Women with no veils have no accounted testimonies
In a headline that bothered women, human rights defenders and others, a wave of disturbance continued to blow in the empty space of air. It sounded too much to hear probably; a court in Jordan decides not take the testimony of women if she was not wearing a veil. Or a veiled woman.
I have to say I didn’t feel much.
I have been taking this course on Sharia law in what was a serious attempt from my side to sit for an exam that allows me to practice in sharia courts. I did really believe that something may come out of it, and I can contribute to some justice for women who went through similar experiences like mine. I believed I became strong enough, knowledgeable enough to stand in such a court.
Week after week for the last five months, I only came to a non-reverses conviction that nothing can be done. Each time I go to that course I feel that I totally dis-belong. It is everything that stands against what I believe in in a package of a law affiliated to God, when God has seriously nothing to do with it. And God forbids I say a word.
Of course I said some words. But at the end I am an atheist like person who has fallen in the misery of disbelief and I can easily be excommunicated on the basis of my looks to stat with. My thoughts can take me to the closest stoning hole.
I actually feel that the only missing action in theses sent of jurisdictions is stoning.
So when I read a headline that says women won’t be allowed to give testimonies if they were not wearing a veil, I really don’t feel anything.
I would even argue with this more. I am sure women will defend this ruling.
Among the funny situations I encountered in my course was a certain article that allows a man to write one marriage contract for three women. Meaning one contract for three women.
The women in the group were looking at me waiting for my comment, when I remained quiet saying; well I assume it is environment friendly.
I have gained of course the reputation of being a feminist throughout the course, something I really don’t like to be described with. Not that I am against feminism. But I am not. Well. I know I can fit more into a womanist perspective. But yet, I am also not into putting myself into a framework of how I should be called being a woman.
Anyway, my fellow women didn’t like that one man contracting three women in one piece of paper. One of hem was denouncing the act saying this was an act that only stresses on women inferiority. Another one said this was degrading. At some point I felt a revolution could take place among the raging women who denounce the article.
I looked at the teacher and I asked him something that felt impolite. You know in Islam, we see men giving advices about all women issues starting from her menstruation and ending in sexual positions that are advised to determine the fetus’s sex. And they can speak about it with no shame or embarrassment. There is no embarrassment in science or religion. But if a woman asks a question she could be a whore. So I asked a question that really bothered me some years ago when I saw it on a TV show in Ramadan. A man was calling a mufti asking him if he can sleep with his three wives at the same time.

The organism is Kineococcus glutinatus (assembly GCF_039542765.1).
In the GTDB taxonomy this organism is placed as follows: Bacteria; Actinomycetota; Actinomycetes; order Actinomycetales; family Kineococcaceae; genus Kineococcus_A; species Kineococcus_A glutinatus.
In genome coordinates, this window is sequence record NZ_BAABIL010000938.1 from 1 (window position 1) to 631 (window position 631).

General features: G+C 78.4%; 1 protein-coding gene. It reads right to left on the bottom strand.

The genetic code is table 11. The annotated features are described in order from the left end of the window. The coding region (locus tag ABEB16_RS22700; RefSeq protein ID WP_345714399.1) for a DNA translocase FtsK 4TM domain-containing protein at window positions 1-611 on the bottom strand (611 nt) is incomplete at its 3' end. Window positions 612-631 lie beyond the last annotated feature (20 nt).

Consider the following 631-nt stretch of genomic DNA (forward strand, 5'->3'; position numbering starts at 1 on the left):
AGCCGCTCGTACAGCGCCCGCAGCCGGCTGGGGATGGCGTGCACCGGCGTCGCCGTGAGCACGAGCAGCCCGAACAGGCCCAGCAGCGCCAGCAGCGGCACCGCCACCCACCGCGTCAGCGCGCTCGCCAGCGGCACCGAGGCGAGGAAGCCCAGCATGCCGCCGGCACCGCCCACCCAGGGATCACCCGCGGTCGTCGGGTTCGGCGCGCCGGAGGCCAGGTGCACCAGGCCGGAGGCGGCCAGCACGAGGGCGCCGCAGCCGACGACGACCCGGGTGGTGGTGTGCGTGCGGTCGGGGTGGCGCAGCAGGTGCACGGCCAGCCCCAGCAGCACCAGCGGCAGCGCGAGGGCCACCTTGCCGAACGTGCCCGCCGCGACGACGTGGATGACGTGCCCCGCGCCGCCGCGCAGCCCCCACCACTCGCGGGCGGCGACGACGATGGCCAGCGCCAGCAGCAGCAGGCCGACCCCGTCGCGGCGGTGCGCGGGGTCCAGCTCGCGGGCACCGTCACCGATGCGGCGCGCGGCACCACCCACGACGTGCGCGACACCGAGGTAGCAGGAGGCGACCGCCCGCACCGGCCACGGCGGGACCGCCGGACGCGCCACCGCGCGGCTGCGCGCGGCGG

So I asked the teacher, who is a judge as well: the fact that a man can marry three in one contract, is the reason why that man whom I thought was totally ignorant asked that question. Of course the teacher answered with a no. And he continued to tell how good and great Islam was.
This thing about Islam when preached always takes me to that time when I was in the first or second grade at school. People never grow out that moment of preaching or receiving Islam in this place.
My point was as simple as it still remains …
There is a whole system of degrading women. The sharia law as applied under the name of God, and as a student of law and Islamic philosophy with modest knowledge on Islamic jurisdictions n accordance with Qur’an and pioneer jurists has nothing to do with this applied law of sharia.
It is a collection of laws that are a mixture of Turkish, Arabic, and Israeli man enforced law for political gains in overpowering who ever or whatever, and the women seem to be the easiest scapegoats.
In a patriarchal structure as such, it is no wonder that the laws are all designed to maintain men power over women, and make sure that a man is always given the just treatment he is entitled to have due his supremacy. After all he is the family “god”.
There is something in the system that we women allowed. Whether voluntarily or by force I really don’t know. Changing it is not by condemning an act or two or some. It is by changing it all from the core. And this change can only happen if women are sitting on the same table with men defining and articulating that law.
Objecting to a woman’s testimony with a veil or not is not a surprise.
Veil is becoming a code dress to societies in the Middle East. A woman can be prostitute and still wearing a veil. Veil is actually becoming a veil to women’s restricted movement.
A veiled woman has more access to freedom than that who is not.
The controversy and the paradox in describing or comparing veiled with unveiled is also an extreme one. There is no middle way in the comparison. Wearing a veil makes a woman part of the social wanted structure. Not wearing it makes her an infidel. Or as close to one.
This should take me to different level of the story …
But I will leave it here for now …
To be continued.